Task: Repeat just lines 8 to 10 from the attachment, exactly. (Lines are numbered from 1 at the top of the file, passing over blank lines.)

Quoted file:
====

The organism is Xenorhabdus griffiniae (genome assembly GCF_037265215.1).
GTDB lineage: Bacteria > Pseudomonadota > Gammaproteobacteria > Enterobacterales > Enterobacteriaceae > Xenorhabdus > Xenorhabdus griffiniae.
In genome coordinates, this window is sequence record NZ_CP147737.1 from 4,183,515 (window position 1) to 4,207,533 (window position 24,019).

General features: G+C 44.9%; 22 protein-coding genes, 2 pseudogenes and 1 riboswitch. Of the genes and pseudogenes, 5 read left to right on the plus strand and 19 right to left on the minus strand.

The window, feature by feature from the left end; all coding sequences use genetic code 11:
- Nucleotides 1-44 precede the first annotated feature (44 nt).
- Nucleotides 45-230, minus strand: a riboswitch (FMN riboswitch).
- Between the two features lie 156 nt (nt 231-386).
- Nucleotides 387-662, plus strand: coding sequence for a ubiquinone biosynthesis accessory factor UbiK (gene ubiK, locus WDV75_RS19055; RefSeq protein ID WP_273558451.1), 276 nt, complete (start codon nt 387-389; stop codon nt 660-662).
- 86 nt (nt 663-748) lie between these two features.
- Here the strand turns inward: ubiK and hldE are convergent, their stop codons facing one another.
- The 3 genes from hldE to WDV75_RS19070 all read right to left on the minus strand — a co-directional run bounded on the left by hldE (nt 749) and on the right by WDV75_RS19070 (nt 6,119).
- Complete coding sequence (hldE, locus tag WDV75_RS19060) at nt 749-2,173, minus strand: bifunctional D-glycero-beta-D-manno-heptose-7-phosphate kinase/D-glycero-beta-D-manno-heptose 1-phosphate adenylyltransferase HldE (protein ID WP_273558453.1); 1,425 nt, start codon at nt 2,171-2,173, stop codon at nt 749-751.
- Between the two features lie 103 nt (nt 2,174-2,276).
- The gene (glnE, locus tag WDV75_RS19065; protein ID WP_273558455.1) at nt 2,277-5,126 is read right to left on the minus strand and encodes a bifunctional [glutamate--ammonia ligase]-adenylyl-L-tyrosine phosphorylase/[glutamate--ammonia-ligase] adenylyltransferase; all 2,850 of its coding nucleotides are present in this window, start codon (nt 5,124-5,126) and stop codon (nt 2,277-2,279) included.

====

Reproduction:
- Between the two features lie 156 nt (nt 231-386).
- Nucleotides 387-662, plus strand: coding sequence for a ubiquinone biosynthesis accessory factor UbiK (gene ubiK, locus WDV75_RS19055; RefSeq protein ID WP_273558451.1), 276 nt, complete (start codon nt 387-389; stop codon nt 660-662).
- 86 nt (nt 663-748) lie between these two features.